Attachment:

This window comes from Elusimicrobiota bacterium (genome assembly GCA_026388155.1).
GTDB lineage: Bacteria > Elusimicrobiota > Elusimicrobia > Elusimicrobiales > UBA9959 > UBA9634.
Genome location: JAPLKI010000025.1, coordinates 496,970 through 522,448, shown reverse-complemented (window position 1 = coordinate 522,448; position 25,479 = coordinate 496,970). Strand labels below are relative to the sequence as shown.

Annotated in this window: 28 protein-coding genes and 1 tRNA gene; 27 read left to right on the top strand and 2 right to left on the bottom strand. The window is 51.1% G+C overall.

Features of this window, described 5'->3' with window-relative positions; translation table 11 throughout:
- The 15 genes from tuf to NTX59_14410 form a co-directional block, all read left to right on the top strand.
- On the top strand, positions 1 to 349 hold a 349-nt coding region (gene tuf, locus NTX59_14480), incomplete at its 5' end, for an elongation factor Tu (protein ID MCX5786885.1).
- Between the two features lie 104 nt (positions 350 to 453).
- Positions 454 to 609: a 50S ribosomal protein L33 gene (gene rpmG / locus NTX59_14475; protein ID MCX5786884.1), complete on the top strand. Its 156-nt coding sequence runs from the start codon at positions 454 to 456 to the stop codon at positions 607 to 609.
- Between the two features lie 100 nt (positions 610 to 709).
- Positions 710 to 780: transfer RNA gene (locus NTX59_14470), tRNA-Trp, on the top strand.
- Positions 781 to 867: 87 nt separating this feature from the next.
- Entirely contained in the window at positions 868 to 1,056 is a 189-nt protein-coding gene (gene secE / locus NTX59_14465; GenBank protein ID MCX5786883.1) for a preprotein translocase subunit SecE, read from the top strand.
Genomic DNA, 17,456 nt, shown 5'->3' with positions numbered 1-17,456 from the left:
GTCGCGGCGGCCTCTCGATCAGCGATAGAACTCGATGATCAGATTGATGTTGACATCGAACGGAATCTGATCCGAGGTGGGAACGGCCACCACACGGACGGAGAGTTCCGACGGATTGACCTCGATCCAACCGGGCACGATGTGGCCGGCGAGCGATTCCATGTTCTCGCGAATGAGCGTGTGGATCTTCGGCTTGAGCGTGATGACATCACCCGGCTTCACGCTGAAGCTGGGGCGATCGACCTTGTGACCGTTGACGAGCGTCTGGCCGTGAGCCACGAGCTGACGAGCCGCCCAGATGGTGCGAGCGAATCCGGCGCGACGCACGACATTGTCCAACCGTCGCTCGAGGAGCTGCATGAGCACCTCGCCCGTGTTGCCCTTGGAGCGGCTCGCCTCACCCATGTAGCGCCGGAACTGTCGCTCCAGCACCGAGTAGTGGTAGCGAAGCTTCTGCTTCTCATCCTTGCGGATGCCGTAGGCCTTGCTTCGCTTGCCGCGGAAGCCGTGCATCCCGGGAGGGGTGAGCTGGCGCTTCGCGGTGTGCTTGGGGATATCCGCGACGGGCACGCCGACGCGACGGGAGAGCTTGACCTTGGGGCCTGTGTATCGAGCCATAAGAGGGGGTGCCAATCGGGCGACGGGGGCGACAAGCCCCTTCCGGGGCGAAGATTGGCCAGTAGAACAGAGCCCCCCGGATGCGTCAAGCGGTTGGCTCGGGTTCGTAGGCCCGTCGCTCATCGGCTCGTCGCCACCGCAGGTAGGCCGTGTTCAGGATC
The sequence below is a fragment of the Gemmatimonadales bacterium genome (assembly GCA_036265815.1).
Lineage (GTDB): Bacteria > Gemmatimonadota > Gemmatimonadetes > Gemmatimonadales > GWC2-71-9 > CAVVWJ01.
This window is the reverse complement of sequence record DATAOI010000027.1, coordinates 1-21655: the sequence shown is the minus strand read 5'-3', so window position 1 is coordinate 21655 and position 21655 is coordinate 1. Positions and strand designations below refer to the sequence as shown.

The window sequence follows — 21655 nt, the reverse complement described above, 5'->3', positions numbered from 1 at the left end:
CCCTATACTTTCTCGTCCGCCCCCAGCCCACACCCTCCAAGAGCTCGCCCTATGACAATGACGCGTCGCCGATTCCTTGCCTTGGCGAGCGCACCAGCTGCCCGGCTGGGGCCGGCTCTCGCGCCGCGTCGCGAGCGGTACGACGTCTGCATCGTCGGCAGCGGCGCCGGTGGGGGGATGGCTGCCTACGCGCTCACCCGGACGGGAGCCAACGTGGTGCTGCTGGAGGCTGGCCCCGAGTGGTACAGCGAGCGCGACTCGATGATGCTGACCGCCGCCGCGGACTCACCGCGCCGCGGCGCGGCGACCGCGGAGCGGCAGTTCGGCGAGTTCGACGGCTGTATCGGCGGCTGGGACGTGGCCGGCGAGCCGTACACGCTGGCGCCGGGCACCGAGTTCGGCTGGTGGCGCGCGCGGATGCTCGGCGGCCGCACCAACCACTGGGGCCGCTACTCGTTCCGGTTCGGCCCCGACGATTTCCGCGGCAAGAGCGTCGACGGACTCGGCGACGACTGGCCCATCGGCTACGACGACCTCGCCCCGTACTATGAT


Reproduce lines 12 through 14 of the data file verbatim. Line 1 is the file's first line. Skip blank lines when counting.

- Positions 781 to 867: 87 nt separating this feature from the next.
- Entirely contained in the window at positions 868 to 1,056 is a 189-nt protein-coding gene (gene secE / locus NTX59_14465; GenBank protein ID MCX5786883.1) for a preprotein translocase subunit SecE, read from the top strand.
Genomic DNA, 17,456 nt, shown 5'->3' with positions numbered 1-17,456 from the left: